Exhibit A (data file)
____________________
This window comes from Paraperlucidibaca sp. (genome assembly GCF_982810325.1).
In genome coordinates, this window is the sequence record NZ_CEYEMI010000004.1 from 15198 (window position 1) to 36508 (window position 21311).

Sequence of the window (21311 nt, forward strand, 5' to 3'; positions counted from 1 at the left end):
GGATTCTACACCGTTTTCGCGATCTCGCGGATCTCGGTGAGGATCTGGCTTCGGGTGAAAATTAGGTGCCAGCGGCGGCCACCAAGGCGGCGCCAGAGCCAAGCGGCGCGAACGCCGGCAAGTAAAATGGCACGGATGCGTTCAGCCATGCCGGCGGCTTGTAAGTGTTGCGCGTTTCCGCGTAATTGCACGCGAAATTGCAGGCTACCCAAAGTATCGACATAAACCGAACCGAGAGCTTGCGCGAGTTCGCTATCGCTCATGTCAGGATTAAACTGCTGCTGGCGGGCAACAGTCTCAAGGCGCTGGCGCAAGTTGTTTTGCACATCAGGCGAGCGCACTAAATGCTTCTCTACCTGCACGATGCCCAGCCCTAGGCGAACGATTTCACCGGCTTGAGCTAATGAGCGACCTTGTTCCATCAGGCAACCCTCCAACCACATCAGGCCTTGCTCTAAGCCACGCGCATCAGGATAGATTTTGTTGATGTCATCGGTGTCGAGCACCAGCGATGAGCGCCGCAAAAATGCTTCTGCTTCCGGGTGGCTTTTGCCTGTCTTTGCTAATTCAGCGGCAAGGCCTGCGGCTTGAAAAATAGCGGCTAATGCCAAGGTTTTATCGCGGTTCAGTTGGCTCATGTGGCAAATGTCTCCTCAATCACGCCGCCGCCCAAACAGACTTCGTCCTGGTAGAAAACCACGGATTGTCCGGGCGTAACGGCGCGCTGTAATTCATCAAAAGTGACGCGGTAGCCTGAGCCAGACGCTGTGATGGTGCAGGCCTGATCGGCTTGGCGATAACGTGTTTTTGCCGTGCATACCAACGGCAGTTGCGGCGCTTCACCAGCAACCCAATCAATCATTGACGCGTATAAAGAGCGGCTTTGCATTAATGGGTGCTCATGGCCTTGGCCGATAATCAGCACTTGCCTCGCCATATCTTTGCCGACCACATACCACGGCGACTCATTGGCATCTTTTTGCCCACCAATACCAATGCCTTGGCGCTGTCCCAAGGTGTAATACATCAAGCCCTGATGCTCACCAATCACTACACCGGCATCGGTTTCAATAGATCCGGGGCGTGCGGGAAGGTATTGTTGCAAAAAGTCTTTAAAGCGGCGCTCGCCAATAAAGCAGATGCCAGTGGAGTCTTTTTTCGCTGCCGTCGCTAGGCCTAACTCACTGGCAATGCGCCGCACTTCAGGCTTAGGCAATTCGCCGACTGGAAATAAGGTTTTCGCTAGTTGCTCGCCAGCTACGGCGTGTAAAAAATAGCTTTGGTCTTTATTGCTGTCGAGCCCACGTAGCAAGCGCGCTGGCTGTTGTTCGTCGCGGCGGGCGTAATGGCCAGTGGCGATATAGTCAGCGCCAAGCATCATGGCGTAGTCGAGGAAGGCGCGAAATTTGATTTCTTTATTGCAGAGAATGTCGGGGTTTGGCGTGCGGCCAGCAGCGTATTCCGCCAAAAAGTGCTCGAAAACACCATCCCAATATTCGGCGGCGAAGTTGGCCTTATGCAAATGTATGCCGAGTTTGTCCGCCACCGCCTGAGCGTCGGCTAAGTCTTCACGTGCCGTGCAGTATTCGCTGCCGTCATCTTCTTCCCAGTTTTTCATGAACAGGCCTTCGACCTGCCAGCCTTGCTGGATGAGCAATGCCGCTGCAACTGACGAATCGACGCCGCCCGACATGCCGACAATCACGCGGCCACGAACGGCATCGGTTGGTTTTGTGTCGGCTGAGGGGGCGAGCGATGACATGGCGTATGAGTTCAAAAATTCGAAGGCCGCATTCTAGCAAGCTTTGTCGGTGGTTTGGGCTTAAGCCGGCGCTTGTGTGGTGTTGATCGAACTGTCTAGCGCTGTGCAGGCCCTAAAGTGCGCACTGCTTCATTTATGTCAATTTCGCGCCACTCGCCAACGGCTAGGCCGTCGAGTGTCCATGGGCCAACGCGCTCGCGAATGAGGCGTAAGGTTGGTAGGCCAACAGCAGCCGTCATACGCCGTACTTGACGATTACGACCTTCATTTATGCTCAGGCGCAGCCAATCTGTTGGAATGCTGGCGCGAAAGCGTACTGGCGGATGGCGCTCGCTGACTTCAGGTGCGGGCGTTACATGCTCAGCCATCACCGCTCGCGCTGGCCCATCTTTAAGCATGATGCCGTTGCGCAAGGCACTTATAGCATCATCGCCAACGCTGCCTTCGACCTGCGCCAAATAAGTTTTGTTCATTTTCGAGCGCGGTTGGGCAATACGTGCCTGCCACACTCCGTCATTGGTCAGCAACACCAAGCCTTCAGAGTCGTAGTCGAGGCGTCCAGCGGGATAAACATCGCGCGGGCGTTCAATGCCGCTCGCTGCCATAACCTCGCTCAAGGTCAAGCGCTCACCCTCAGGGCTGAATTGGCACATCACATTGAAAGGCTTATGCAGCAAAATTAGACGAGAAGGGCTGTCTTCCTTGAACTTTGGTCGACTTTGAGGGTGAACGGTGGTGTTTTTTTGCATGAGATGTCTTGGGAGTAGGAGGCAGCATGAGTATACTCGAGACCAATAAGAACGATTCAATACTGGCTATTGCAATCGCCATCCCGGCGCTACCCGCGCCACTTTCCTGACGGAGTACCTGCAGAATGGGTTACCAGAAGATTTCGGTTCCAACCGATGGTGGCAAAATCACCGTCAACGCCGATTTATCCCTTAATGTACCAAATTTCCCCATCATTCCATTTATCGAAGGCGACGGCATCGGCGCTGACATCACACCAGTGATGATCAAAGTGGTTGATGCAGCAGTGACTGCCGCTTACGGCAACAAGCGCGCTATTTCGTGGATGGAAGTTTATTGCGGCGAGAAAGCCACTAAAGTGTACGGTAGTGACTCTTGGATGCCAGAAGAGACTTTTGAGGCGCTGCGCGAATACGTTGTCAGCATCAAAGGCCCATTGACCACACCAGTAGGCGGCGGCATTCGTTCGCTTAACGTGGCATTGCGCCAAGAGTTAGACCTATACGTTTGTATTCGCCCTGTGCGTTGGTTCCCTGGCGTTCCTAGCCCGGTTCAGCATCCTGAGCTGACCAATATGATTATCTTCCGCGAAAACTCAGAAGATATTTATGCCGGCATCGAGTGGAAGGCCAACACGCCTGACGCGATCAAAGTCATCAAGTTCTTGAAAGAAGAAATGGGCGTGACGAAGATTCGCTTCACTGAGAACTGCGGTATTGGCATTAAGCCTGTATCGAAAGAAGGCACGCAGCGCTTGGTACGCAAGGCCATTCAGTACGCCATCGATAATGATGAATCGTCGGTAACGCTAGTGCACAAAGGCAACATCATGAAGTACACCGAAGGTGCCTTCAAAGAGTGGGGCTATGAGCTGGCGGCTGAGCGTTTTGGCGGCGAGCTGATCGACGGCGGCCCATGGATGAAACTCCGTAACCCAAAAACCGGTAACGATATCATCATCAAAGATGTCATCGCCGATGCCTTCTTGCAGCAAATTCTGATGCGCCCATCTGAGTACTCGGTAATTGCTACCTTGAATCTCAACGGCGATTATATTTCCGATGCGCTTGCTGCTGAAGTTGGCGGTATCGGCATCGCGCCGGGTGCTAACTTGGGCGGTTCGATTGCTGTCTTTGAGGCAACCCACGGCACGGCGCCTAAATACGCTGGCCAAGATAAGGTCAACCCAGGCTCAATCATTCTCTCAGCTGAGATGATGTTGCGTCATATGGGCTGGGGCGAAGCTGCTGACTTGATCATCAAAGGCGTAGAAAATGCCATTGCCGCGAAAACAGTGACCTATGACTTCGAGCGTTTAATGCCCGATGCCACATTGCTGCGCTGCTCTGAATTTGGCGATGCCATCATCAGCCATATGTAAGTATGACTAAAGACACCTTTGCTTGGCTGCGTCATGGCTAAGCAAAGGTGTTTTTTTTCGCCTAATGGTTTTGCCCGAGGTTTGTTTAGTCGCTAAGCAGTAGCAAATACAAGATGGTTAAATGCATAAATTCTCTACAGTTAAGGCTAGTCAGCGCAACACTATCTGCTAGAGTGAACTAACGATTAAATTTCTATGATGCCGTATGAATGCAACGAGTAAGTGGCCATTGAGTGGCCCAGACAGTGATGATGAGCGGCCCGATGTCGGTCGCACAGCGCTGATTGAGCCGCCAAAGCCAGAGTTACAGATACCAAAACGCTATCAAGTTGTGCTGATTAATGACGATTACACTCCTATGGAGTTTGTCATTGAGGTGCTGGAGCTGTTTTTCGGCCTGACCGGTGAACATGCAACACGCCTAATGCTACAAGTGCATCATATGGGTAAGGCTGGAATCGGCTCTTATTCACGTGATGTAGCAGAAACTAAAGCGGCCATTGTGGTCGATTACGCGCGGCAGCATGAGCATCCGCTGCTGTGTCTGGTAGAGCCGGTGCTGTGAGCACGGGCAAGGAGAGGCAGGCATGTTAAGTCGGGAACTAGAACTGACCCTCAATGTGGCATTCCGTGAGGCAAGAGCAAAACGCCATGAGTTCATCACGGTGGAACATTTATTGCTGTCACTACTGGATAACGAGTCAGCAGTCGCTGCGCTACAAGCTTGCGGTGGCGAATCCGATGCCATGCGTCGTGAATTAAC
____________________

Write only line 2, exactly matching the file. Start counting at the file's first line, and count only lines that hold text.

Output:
In genome coordinates, this window is the sequence record NZ_CEYEMI010000004.1 from 15198 (window position 1) to 36508 (window position 21311).